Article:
“Aren’t these good returns?” you might ask. Not really, let me say!

While calculating your ‘real’ return from all these or any other avenue, we must also take into account the ‘inflation’ factor.

In simple terms, inflation is nothing but a rise in prices of things that we consume. So, if we are paying Rs 50 a kg for onions today while these were costing Rs 10 a kg one year back, the rate of inflation is a whopping 400%. But this is an exception.

Inflation is India has generally been in the 5-7% range over the past many years. And it is expected to remain in this range in the future as well, notwithstanding sharp spikes and falls in between.

So, when you calculate the ‘real’ return on your investment, you must reduce the inflation rate from your total return. Like, if your bank account gives you an annual interest of 4% while inflation is at 5%, your real return equals a negative 1% (-1%). And if a fixed deposit gives you 8%, your real return will stand at 3% (8% minus 5%).

Now do you think that this kind of return is fine, especially when inflation rate is only going to rise in the future (given the rising shortage of everything we consume)?

It isn’t. I mean this is not what we can call ‘growth of our money’. Inflation actually eats into our money. And how?

Let’s assume that you have Rs 100 with you are looking to buy onions. At a rate of Rs 10 per kg, you will end up buying 10 kg of it. But what is the price rises to Rs 50 a kg after one year while you still have only Rs 100 to spend?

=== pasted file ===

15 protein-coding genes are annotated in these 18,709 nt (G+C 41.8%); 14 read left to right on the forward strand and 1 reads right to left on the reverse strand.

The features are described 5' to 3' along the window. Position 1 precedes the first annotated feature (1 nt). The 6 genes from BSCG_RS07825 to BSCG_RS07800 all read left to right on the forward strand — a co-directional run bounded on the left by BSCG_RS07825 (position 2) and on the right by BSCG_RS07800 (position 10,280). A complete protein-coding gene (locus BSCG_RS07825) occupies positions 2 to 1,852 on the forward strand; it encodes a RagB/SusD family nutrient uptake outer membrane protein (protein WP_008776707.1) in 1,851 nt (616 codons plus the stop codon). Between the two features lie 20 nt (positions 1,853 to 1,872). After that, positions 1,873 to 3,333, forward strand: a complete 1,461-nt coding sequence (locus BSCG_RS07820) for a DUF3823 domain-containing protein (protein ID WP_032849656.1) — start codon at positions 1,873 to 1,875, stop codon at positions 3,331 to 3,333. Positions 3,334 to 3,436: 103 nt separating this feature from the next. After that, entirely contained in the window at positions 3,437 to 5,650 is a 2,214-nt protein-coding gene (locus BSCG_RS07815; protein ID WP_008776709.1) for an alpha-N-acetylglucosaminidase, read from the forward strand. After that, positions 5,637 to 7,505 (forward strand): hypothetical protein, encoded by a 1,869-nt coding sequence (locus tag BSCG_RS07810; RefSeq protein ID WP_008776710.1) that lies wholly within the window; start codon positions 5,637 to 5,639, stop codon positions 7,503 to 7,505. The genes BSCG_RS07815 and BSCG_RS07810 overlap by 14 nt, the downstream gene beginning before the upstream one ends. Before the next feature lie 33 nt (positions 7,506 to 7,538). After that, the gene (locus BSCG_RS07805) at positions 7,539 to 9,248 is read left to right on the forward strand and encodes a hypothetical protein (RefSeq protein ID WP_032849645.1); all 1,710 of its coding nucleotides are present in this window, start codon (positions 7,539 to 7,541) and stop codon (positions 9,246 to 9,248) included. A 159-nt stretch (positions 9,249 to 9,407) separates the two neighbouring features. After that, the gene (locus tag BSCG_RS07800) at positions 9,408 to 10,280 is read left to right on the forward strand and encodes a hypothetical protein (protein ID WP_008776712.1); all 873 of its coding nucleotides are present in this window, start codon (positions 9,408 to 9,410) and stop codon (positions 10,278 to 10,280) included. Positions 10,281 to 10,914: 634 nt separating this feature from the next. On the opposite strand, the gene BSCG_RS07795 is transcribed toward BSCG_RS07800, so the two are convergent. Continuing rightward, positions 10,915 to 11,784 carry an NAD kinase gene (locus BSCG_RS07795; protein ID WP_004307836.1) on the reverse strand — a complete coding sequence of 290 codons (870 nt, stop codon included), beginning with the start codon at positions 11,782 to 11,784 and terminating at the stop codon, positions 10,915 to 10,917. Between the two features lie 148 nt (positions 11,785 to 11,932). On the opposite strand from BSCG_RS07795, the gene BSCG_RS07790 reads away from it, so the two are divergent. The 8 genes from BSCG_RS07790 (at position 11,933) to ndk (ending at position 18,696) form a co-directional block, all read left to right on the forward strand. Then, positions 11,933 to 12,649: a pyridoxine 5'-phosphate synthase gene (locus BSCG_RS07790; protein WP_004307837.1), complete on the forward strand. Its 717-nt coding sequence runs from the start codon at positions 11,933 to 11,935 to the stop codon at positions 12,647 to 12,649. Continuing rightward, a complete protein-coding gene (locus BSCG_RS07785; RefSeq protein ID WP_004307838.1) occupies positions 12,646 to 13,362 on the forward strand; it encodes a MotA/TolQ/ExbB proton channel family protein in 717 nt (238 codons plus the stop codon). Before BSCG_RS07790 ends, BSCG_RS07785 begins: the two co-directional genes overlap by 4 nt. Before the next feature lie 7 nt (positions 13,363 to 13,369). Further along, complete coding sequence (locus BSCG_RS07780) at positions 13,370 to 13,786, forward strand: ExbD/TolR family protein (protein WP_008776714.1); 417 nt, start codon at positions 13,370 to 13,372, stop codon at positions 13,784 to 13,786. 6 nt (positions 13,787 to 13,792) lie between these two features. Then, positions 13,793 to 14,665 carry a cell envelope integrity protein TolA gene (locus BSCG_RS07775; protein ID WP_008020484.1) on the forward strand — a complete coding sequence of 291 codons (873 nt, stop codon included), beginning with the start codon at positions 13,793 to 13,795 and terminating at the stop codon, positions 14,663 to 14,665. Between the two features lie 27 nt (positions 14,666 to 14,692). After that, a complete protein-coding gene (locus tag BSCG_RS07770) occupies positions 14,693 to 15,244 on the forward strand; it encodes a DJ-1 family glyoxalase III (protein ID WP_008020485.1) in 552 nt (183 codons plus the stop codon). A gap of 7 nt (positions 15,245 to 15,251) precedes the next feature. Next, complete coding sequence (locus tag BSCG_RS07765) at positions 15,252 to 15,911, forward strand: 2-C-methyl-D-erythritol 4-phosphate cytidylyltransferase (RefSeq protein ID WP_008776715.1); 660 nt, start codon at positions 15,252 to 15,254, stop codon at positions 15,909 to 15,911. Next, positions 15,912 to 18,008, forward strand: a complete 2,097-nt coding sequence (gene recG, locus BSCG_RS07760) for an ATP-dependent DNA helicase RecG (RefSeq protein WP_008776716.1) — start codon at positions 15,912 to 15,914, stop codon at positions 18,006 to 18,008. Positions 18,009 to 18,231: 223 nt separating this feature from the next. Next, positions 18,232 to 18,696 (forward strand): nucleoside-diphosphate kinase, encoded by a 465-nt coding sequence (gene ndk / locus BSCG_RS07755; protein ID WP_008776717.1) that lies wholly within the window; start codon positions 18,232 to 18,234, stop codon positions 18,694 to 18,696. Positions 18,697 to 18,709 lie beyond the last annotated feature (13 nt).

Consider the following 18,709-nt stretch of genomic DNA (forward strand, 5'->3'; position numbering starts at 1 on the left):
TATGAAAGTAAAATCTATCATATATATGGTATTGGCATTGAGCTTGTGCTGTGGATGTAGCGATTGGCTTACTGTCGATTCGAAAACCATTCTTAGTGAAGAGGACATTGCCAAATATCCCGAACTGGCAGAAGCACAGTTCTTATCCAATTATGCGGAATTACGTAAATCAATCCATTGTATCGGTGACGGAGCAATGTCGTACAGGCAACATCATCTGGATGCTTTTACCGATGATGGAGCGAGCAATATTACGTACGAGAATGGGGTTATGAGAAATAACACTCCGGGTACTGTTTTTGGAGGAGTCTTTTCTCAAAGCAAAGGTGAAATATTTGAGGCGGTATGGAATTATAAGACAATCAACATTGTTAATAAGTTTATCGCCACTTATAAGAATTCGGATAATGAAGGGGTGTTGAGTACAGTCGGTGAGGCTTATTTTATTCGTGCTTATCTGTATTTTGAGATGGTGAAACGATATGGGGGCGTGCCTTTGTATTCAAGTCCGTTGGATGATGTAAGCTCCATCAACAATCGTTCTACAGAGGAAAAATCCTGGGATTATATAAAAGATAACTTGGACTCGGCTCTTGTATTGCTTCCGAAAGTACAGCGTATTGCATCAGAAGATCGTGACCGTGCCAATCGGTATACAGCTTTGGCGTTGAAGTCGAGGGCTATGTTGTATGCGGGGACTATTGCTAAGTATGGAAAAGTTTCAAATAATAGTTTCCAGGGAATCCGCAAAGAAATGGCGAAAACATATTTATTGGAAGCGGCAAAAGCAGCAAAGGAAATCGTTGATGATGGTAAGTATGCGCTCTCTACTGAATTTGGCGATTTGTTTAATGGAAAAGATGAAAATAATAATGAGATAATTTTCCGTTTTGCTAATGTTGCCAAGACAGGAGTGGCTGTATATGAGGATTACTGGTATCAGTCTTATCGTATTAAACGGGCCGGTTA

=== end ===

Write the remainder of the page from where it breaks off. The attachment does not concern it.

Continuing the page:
In that case, you will be able to buy only 2 kg of onions. That’s the negative effect of inflation – the value of every rupee you will have in the future will be lesser than the value of that one rupee today. And that’s the where the concept of investing and inflation comes into play. To grow your money fast at a time when inflation is eating into it is very important.

Forget onions. Look at the total cost of living that is rising at such a fast pace these days that that we need to prepare ourselves well to meet our future financial obligations. And these can include our children’s high education and marriage, our parents’ healthcare needs, and our own retirement. All these are big expense items and as such we need to save and invest a lot to collect their kind of money over the next 5, 10, 15, or 20 years.